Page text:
I'm not sure where the copy of the book came from. The copyright is one year before I was born, but I don't remember picking it up in a used book store. But I guess that's neither here nor there.

I wish I could honestly check off 5 stars and say that my eyes were opened. That I really felt transformed by having read this classic of literature and that I will make it point to re-read it every year on the anniversary of my having discovered the error of my ways in not reading it at age 5.

But I can'
Sarah Angell ❤❤

I really liked this book because it was just so interesting to learn all the different levels of hell, whose in each, and what the punishment is for every sin.

Here’s all the levels:

Here is a good map of all the people there:

1st Circle of Hell: Limbo

Second Circle of Hell: Lust

Third Circle of Hell: Gluttony

Fourth Circle of Hell: Greed

Fifth Circle of Hell: Wrath

Sixth Circle of Hell: Heresy

Seventh Circle of Hell: Violence

Eight Circle of Hell: Fraud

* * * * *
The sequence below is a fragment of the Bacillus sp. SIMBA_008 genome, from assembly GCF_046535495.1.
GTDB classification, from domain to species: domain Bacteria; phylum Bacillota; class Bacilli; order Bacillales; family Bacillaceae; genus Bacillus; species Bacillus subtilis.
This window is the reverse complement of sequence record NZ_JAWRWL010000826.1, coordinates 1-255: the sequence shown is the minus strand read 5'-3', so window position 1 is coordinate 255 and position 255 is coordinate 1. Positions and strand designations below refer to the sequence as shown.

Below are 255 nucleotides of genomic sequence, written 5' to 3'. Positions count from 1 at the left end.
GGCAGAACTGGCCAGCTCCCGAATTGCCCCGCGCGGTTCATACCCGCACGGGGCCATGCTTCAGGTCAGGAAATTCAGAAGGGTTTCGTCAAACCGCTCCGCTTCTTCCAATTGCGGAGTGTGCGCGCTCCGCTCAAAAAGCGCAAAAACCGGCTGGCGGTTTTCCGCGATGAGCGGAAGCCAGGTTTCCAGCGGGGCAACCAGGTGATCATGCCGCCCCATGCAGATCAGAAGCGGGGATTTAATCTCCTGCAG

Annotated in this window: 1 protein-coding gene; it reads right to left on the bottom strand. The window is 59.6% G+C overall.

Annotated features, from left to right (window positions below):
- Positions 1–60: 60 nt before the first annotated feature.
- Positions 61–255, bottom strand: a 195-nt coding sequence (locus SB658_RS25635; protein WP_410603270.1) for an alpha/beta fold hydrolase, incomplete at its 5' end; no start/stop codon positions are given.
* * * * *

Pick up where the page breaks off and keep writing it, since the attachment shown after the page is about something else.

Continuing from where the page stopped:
Ninth Circle of Hell: Treachery

Well I’m not sinning
Karim Mohamed
سمعت الكثير عن هذه الكوميديا .. الإسم أصلاً كان غريب .. لقد قام دانتي بكتابة ثلاثية عن يوم القيامة (الجحيم - المطهر - الجنة ) كيف يمكنك أن تكتب عن موضوع شائك مثل هذا الموضوع ؟

circles of hell in dantes inferno 50291c3324df2

“يا رُبات الشعر , يا أيتها العبقريّة العُليا , الآن ساعديني...
وأنت أيتها الذاكرة التي سجّلت ما رأيت , هنا سيظهرُ نُبلكـِ..”

الكتابة عن هذه الملحمة صعب جداً ، الكثير من المشاعر و الكثير من الوصف الرائع ، اللوحات عن تلك الملحمة كانت عبقرية و ملهمة مثل العمل تماماً.

Dante Bouguereau

“Do not be afraid; our fate
Cannot be taken from us; it is a gi